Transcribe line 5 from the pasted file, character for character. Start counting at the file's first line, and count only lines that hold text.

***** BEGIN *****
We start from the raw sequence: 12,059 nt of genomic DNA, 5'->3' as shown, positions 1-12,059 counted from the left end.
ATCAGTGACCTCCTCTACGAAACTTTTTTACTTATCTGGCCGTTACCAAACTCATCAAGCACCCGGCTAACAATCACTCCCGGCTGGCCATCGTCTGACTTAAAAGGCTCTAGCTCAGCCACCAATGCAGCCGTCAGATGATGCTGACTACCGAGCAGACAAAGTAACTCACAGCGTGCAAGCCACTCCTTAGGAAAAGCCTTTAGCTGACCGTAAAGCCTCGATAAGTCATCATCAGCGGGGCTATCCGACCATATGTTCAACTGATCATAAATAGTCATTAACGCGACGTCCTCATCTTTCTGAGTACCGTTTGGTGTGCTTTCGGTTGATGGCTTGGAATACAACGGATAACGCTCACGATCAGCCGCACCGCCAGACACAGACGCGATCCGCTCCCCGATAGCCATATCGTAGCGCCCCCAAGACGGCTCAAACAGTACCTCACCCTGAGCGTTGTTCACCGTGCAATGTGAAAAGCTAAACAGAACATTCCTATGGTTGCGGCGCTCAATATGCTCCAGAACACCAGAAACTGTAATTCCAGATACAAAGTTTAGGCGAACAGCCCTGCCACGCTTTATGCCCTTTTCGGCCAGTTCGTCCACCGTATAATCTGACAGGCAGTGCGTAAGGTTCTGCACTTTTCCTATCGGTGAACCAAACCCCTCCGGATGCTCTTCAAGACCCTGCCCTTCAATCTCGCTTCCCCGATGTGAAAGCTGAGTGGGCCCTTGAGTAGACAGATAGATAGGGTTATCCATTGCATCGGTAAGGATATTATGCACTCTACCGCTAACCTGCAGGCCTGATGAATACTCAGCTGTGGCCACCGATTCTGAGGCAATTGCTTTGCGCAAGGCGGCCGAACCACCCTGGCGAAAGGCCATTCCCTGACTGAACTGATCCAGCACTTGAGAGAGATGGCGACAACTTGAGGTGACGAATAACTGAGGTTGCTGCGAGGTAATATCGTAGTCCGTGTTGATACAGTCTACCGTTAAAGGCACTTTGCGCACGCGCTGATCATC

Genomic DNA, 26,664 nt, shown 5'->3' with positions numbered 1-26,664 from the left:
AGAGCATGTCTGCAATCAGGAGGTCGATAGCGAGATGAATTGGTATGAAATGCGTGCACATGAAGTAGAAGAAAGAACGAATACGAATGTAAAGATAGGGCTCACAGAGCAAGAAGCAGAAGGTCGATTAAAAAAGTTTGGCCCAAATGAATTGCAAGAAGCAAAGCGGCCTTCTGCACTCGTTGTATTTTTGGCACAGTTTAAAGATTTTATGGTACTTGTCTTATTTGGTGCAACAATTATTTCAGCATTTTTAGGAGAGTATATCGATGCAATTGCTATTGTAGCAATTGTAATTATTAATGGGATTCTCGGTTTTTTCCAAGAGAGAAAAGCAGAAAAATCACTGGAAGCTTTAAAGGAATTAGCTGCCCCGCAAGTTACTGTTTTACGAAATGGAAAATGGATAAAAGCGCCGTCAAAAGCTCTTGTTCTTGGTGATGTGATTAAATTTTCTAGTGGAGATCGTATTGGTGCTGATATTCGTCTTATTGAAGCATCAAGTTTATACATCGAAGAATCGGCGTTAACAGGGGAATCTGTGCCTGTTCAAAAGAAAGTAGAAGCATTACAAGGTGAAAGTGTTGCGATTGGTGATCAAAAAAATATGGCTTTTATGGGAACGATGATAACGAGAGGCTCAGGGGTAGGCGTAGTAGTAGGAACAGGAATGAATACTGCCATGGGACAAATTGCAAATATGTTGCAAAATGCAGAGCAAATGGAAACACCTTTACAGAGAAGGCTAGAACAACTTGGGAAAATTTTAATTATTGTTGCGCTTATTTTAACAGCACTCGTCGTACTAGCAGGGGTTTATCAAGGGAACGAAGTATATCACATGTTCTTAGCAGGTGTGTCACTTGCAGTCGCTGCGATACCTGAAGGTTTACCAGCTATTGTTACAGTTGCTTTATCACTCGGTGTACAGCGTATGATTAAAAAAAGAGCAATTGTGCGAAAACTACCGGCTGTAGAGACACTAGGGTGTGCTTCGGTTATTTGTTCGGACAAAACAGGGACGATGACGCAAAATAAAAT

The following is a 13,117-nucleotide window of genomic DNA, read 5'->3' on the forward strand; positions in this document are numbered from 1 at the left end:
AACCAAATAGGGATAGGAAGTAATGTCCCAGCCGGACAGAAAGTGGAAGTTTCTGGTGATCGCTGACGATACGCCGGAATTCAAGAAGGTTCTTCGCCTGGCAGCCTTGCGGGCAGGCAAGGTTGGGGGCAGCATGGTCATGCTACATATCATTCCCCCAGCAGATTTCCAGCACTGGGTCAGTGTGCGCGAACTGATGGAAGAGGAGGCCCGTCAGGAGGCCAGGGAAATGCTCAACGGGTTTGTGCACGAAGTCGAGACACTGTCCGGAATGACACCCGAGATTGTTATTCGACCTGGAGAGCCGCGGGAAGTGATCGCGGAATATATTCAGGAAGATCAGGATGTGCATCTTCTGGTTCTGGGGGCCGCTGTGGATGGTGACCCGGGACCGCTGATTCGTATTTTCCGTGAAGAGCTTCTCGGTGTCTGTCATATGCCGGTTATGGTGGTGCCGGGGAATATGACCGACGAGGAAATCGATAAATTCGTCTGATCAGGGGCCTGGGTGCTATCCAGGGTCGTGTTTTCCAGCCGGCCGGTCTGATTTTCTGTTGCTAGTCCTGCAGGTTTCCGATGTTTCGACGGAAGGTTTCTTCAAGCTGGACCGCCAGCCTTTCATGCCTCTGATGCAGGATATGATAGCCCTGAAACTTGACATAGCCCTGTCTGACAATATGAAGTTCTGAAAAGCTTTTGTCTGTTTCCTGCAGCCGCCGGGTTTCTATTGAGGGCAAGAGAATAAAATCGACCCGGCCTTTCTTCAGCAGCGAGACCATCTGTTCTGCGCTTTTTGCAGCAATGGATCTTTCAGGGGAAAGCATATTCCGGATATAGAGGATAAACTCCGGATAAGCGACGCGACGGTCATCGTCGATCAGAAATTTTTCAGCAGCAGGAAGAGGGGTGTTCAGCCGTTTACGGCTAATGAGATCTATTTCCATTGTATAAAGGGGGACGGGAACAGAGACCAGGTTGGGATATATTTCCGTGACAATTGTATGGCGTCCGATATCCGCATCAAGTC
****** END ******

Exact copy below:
The following is a 13,117-nucleotide window of genomic DNA, read 5'->3' on the forward strand; positions in this document are numbered from 1 at the left end: